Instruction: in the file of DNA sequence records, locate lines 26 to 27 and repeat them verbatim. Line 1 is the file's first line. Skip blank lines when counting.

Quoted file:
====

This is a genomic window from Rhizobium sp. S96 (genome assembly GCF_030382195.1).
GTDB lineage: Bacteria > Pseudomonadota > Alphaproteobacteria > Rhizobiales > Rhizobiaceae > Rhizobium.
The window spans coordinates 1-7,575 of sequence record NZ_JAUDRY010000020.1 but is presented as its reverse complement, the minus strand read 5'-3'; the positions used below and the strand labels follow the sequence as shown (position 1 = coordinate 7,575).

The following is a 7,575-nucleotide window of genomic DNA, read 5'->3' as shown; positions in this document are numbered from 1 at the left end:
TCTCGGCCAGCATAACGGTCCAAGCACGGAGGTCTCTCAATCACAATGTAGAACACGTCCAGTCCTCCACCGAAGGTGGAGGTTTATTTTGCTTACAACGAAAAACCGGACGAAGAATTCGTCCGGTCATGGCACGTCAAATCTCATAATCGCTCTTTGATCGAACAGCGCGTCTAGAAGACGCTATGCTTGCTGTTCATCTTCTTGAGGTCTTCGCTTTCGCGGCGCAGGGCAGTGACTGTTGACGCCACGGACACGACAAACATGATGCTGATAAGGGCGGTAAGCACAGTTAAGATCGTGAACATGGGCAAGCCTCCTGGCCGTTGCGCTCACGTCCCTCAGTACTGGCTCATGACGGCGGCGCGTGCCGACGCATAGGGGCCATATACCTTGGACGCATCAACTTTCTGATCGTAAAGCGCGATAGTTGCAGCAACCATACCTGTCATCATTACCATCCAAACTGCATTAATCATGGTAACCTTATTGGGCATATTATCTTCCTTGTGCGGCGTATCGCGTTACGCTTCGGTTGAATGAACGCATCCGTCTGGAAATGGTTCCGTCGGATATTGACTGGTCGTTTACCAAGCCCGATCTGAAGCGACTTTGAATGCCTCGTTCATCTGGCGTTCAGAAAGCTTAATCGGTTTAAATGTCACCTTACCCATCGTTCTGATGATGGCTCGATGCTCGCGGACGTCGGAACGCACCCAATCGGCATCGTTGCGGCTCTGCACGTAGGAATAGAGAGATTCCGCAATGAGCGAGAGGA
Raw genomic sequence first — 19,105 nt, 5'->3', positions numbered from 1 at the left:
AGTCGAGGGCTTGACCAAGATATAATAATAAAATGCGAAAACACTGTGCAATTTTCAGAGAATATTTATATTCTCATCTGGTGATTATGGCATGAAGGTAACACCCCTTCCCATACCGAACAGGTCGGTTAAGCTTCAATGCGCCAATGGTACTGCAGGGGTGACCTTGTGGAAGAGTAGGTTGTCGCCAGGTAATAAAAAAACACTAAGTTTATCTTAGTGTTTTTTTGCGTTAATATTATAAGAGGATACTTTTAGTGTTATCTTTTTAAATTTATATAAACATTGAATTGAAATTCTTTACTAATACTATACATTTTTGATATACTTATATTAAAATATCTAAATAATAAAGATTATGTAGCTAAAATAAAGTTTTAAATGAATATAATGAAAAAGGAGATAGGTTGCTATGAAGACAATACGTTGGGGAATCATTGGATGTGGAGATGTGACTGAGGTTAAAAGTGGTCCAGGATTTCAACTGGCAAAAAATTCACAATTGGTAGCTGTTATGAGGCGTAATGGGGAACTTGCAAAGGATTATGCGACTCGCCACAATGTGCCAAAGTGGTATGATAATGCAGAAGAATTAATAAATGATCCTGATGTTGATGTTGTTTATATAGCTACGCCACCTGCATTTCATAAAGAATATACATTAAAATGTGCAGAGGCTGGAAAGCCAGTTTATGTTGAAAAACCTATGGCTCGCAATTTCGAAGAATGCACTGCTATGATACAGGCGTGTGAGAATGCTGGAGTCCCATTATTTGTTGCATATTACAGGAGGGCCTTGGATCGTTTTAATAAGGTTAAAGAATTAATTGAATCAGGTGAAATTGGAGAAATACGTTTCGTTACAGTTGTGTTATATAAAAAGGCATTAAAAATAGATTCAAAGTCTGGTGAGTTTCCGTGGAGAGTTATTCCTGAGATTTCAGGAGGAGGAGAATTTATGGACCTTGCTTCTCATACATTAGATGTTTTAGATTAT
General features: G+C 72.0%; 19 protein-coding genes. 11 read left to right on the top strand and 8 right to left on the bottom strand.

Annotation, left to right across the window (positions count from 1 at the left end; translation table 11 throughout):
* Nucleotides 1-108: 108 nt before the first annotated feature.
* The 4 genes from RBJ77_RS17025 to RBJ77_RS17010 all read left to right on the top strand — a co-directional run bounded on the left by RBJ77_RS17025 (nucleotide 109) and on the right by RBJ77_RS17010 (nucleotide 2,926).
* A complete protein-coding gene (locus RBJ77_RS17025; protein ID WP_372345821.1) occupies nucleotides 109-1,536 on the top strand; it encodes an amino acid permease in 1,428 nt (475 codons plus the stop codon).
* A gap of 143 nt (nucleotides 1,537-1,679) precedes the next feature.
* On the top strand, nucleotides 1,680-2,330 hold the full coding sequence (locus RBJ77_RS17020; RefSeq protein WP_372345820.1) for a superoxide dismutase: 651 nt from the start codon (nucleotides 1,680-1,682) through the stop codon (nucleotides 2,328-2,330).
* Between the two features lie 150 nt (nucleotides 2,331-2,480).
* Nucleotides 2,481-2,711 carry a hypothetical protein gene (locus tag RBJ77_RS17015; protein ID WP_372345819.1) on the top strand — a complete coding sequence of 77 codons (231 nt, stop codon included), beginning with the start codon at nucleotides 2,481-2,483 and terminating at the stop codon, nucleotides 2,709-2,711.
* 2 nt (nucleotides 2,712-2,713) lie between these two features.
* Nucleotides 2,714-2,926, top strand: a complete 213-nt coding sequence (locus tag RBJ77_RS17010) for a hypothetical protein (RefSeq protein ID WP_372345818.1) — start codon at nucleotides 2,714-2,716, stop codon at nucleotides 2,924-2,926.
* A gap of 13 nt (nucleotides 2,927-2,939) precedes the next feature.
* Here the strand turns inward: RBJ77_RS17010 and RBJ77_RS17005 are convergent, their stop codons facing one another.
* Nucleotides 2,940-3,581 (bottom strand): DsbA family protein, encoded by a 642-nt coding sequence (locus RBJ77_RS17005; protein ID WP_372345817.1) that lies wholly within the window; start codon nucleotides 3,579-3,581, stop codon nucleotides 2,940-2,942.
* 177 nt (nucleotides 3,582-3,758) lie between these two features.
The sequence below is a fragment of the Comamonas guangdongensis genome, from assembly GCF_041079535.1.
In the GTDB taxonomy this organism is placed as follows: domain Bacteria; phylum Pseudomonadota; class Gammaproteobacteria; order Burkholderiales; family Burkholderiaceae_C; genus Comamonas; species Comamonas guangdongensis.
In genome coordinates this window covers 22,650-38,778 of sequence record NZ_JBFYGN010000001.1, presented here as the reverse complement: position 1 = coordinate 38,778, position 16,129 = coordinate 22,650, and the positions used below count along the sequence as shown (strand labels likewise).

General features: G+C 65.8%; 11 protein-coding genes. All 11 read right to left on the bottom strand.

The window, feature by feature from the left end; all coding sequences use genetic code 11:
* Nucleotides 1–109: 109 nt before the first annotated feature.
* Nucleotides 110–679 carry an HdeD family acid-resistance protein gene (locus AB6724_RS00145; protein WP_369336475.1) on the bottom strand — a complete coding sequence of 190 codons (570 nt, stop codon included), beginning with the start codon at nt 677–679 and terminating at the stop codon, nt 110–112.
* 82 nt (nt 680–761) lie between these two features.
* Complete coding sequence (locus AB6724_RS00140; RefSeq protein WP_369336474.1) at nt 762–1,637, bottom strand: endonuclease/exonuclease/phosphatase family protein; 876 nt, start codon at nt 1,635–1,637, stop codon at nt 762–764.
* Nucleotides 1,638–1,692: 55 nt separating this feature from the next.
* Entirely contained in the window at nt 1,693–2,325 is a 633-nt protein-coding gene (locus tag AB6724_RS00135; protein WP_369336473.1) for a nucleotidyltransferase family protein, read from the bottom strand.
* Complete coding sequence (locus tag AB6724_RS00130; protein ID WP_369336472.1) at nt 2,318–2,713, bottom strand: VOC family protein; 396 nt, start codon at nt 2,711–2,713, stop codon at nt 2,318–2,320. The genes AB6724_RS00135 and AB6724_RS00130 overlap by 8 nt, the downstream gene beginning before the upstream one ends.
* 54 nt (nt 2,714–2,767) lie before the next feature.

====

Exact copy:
General features: G+C 65.8%; 11 protein-coding genes. All 11 read right to left on the bottom strand.

The window, feature by feature from the left end; all coding sequences use genetic code 11: